As this blog is called “Uncharted Waters”, I feel a little entitled to keep the theme of my Pirate Adventures as part of this post. As some will remember with my last post, I talked about stepping back in time to participate in a weekend Pirate Encampment for the Northern California Pirate Festival. This was an event I’ve been looking forward to for several months, and it was my inaugural “voyage” with the Pirates of the Silver Realm, a re-enactment group centered in Reno, Nevada.
I arrived early Friday morning prepared to do whatever was needed, and participate in whatever capacity they wanted to use me. As the group makes decisions democratically, I told the “Captain” to just point me to whatever needed to be done. One way or another I’d figure it out. During that early morning setup, I met another early-bird attendee, named Jeff, and as we got to talking we both realized we had musical backgrounds. He showed me a guitar he had made that was based on an old Martin Backpacker, but a bit more rustic looking. He also had a hand drum he packed, and as we were talking, I picked up the hand drum and started striking out some rhythms. In the process, I used my fingers to tap and drag along the underside of the drum head. Jeff looked at me a little quizzically, and then smiled. “You are one of the first people I’ve seen pick up that drum and know how to do that!” he said. “Do you know how to play that style of drum? I told him I did, and over the next few minutes, we hatched a plan to add a little something to the encampment.
After we got the encampment set up, we both spent a little time looking at some songs that Jeff had worked up. Some songs I knew, others I’d never heard before, but by listening to Jeff sing and strum chords, I was able to sink into the groove and provide a drum beat and harmony vocals. By the following morning when the gates opened, we had added a duo that could perform as needed, and the combination made for a great addition to the encampment, according to both our crew and the reviews of the festival attendees.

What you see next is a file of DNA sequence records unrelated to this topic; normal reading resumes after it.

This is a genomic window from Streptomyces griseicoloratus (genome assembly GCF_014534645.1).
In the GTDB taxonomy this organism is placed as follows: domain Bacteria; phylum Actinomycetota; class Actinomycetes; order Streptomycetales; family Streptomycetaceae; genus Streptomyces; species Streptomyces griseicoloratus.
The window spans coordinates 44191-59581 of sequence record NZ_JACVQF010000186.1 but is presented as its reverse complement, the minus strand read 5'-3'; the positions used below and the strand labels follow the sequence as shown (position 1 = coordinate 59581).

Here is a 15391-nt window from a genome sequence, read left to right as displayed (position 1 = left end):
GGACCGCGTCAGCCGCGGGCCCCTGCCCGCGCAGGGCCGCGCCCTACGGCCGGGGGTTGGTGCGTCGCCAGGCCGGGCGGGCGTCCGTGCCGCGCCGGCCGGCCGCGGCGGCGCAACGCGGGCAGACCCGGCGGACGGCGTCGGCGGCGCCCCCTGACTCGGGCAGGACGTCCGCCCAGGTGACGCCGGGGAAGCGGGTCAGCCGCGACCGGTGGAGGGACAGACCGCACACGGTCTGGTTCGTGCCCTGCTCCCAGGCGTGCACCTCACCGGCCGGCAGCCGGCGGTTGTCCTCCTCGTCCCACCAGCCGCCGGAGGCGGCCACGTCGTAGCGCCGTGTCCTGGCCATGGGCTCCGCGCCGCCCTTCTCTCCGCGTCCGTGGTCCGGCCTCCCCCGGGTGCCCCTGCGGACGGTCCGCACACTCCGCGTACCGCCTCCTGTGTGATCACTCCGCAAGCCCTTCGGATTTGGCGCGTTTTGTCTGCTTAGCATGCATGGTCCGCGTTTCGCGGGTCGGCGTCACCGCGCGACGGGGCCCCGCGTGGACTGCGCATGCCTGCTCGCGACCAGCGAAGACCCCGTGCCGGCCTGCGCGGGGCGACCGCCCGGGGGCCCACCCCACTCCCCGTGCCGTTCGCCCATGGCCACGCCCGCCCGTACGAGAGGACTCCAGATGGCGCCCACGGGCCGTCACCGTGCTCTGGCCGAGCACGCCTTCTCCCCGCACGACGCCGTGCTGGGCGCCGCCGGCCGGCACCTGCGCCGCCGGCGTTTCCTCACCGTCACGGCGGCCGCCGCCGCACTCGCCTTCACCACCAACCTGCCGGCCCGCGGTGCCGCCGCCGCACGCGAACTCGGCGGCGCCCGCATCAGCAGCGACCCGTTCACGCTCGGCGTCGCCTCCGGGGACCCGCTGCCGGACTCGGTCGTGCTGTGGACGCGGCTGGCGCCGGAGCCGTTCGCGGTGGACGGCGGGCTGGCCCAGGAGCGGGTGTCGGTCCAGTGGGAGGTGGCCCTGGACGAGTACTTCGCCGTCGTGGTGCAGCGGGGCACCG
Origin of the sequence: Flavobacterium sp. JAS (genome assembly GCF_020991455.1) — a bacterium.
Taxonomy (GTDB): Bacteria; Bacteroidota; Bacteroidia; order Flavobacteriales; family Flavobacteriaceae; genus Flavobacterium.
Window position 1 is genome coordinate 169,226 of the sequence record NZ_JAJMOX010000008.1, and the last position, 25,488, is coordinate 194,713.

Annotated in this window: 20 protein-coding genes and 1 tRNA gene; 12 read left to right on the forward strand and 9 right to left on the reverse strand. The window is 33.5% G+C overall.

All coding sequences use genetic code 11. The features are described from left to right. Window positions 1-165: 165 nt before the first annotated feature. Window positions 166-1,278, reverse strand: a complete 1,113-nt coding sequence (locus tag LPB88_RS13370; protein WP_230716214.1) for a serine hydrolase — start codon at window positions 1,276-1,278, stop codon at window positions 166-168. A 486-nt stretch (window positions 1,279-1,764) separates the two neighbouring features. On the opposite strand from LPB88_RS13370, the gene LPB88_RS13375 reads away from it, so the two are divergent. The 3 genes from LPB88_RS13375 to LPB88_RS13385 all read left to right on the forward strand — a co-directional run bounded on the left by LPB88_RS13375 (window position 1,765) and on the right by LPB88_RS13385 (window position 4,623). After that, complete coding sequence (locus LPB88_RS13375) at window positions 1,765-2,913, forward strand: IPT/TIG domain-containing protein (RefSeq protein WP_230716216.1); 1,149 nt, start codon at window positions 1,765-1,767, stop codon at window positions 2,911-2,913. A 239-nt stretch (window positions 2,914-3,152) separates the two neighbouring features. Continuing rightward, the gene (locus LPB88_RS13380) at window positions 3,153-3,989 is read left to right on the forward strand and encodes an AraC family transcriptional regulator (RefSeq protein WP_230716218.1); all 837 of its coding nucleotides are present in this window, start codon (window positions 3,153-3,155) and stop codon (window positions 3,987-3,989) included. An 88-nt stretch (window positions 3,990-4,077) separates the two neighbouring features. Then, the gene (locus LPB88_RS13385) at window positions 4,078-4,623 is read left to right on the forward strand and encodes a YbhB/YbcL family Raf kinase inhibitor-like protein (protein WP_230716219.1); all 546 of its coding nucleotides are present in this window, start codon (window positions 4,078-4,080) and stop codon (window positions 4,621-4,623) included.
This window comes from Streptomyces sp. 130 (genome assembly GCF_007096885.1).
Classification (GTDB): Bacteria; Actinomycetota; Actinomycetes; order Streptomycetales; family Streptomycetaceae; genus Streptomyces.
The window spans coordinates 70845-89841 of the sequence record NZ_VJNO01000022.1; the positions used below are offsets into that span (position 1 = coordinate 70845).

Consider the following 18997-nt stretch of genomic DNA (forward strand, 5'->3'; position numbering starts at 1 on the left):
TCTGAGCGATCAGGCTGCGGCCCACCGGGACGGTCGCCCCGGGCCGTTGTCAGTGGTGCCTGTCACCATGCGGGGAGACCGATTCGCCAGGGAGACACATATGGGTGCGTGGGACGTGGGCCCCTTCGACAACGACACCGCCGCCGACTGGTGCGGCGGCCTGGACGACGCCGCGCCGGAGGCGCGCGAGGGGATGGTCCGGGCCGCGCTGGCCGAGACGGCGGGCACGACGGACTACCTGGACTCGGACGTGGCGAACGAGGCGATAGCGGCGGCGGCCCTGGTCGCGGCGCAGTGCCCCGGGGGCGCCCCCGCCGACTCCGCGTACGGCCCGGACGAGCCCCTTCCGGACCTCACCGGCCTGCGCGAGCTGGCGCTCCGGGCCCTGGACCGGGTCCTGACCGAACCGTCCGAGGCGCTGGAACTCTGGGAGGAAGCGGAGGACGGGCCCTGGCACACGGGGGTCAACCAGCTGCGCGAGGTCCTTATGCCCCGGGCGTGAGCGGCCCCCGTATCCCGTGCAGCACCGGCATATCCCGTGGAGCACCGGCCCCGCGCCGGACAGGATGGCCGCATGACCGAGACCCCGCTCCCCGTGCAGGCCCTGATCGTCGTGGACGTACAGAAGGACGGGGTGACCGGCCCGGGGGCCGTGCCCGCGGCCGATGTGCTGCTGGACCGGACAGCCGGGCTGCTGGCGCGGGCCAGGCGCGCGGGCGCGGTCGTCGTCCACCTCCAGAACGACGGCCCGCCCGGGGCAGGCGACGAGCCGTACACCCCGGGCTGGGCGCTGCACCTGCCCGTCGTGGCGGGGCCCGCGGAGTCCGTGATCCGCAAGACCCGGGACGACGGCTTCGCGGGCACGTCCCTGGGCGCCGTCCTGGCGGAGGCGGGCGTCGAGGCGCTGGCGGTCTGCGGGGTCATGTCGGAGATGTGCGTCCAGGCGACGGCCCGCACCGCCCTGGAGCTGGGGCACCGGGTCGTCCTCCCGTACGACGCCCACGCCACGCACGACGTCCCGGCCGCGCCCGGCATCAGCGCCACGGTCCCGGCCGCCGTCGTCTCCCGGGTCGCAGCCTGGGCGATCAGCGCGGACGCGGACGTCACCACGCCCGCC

Why am I bringing this up here in this space? Too often, I think we come to new projects and ideas with both a large vision of what it could be, and a fear of inadequacy that we cannot fulfill the vision we have in our heads. I often face this reality when I embark on goals by myself. However, I typically have much better success when I talk with someone on my team, or perhaps someone I meet outside of work, who can complement the skills I have, or identify something I’m not even aware could be an asset. By talking with others and seeing what skills we bring to a goal, we might find that we can put something together that’s more than either of us would have done by ourselves (and that goes double for me and this past weekend, since I wouldn’t have just volunteered my voice without accompaniment). Together though, we were able to perform effectively, and cause others in the crew to ask us if not only would we consider repeating what we did, but expanding on it, and possibly making it a regular part of the encampments.
It’s very easy to get overwhelmed or jump too far ahead in what we want to do, only to get discouraged when we can’t meet the perfect ideal we have constructed. A phrase I often think of is Arthur Ashe’s quote “start where you are, use what you have, do what you can.” I will add to that and say “look for others who are willing to do the same”. You may find that, with shared efforts, you may start a snowball rolling that will grow larger than anything you would have imagined.